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  #111  
Old 07-01-2012
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Re: Is she bluewater? Interesting story to help with these questions.

Quote:
Originally Posted by SloopJonB View Post
I think you answered your own question - many, if not most of the people who join the ARC do so precisely BECAUSE they are inexperienced at blue water sailing. Inexperience and a less than ideal boat for the purpose sort of go hand in hand.

Anyone who makes it across the Pacific, or even attempts it, is not likely to fall into that category.
I guess I did didn't I?? Aren't I clever

I don't know if I would go as far as you in saying most who do the ARC are inexperienced, but maybe it is more different kinds of perspectives and a different bluewater experience.

Not only have the guys coming into Bundaberg crossed the Pacific, most of them(The North Americans and Europeans on a circumnavigation) are also venturing onto the Indian Ocean and looking at rounding a pretty bad ass Cape. A very different kind of 'Bluewater' to doing the ARC. Most of them seem to be in custom builds/ heavily modified one offs or a expensive 'bluewater production boat' (Hallberg R/Swan/IslandPacket/Hylas/Ovni/Amel) I don't see many old faithfuls ( Valiant 40 et all), but then again Australia is an expensive place to visit, and budget conscious world cruisers probably sail right past.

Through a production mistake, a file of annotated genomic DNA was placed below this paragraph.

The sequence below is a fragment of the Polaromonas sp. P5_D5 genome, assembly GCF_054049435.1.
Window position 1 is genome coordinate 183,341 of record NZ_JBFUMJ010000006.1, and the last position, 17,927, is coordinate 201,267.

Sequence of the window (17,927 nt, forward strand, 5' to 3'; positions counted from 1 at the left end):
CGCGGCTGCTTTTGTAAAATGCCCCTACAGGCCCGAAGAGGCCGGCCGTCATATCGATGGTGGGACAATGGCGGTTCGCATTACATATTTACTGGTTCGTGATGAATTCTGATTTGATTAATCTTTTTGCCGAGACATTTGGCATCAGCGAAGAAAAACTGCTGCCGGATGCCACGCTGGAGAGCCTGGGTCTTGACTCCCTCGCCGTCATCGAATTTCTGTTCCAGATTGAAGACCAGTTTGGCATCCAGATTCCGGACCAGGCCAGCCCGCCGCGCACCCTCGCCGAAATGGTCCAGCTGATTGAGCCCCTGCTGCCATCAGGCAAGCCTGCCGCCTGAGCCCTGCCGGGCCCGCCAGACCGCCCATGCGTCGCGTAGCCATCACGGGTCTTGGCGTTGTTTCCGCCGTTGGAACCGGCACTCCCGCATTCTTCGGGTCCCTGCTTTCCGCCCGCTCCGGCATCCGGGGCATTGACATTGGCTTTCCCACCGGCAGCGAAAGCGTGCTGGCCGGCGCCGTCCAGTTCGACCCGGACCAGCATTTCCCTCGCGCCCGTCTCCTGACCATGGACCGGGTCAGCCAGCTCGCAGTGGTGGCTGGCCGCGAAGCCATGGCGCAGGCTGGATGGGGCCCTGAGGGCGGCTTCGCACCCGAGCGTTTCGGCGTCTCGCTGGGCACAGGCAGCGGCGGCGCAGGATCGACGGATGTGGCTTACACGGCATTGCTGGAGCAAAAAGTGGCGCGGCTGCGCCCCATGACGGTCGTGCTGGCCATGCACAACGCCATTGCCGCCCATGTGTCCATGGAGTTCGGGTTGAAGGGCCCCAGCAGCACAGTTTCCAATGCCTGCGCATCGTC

The point still stands however that there are 'inexperienced' cruisers in modern production boats sailing across the Atlantic in large enough numbers to not be anecdotal, without really too many issues( Yes I know the ARC is not without incident).
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  #112  
Old 07-01-2012
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Re: Is she bluewater? Interesting story to help with these questions.

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Originally Posted by JonEisberg View Post
Uh-oh, now you've done it...

Not a single offering from Beneteau, Catalina, or Hunter makes his list... Oh, well - what does John Neal know about bluewater sailing, anyway? (grin)

As you say, "fairly comprehensive" is the operative word, there... FWIW, I'd take a Frers-designed Beneteau First Series from the 80's in a heartbeat to take me anywhere I'd care to sail...

And, while it's not my cup of tea at all, I'd have little hesitation delivering a Hunter HC-50, or a boat like Michael's 49, to a place like the Caribbean...